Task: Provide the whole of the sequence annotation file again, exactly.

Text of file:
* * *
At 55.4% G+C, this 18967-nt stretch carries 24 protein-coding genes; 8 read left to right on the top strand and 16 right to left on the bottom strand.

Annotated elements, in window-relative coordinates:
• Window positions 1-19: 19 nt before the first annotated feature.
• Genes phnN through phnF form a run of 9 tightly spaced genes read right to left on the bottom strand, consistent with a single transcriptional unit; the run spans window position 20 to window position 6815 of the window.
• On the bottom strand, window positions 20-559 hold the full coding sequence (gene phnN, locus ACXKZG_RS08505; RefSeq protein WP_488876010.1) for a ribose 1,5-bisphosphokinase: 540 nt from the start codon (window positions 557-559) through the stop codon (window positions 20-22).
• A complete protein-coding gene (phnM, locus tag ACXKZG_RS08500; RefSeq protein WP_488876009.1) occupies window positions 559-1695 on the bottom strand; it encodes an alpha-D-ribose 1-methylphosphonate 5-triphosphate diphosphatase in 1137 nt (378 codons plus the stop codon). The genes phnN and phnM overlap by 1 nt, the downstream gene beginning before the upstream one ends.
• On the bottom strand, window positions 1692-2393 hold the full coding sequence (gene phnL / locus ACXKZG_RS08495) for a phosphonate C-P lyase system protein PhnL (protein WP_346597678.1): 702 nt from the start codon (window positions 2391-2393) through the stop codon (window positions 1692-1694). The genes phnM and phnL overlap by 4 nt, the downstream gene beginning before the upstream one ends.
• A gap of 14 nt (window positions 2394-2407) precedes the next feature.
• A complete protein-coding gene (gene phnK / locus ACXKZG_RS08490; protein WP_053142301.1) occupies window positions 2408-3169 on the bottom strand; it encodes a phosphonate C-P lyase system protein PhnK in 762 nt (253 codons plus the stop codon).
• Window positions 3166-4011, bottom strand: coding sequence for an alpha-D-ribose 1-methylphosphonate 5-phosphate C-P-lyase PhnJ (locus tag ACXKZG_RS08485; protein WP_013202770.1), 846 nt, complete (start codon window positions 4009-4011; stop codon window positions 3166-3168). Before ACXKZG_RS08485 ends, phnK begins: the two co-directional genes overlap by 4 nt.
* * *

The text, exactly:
At 55.4% G+C, this 18967-nt stretch carries 24 protein-coding genes; 8 read left to right on the top strand and 16 right to left on the bottom strand.

Annotated elements, in window-relative coordinates:
• Window positions 1-19: 19 nt before the first annotated feature.
• Genes phnN through phnF form a run of 9 tightly spaced genes read right to left on the bottom strand, consistent with a single transcriptional unit; the run spans window position 20 to window position 6815 of the window.
• On the bottom strand, window positions 20-559 hold the full coding sequence (gene phnN, locus ACXKZG_RS08505; RefSeq protein WP_488876010.1) for a ribose 1,5-bisphosphokinase: 540 nt from the start codon (window positions 557-559) through the stop codon (window positions 20-22).
• A complete protein-coding gene (phnM, locus tag ACXKZG_RS08500; RefSeq protein WP_488876009.1) occupies window positions 559-1695 on the bottom strand; it encodes an alpha-D-ribose 1-methylphosphonate 5-triphosphate diphosphatase in 1137 nt (378 codons plus the stop codon). The genes phnN and phnM overlap by 1 nt, the downstream gene beginning before the upstream one ends.
• On the bottom strand, window positions 1692-2393 hold the full coding sequence (gene phnL / locus ACXKZG_RS08495) for a phosphonate C-P lyase system protein PhnL (protein WP_346597678.1): 702 nt from the start codon (window positions 2391-2393) through the stop codon (window positions 1692-1694). The genes phnM and phnL overlap by 4 nt, the downstream gene beginning before the upstream one ends.
• A gap of 14 nt (window positions 2394-2407) precedes the next feature.
• A complete protein-coding gene (gene phnK / locus ACXKZG_RS08490; protein WP_053142301.1) occupies window positions 2408-3169 on the bottom strand; it encodes a phosphonate C-P lyase system protein PhnK in 762 nt (253 codons plus the stop codon).
• Window positions 3166-4011, bottom strand: coding sequence for an alpha-D-ribose 1-methylphosphonate 5-phosphate C-P-lyase PhnJ (locus tag ACXKZG_RS08485; protein WP_013202770.1), 846 nt, complete (start codon window positions 4009-4011; stop codon window positions 3166-3168). Before ACXKZG_RS08485 ends, phnK begins: the two co-directional genes overlap by 4 nt.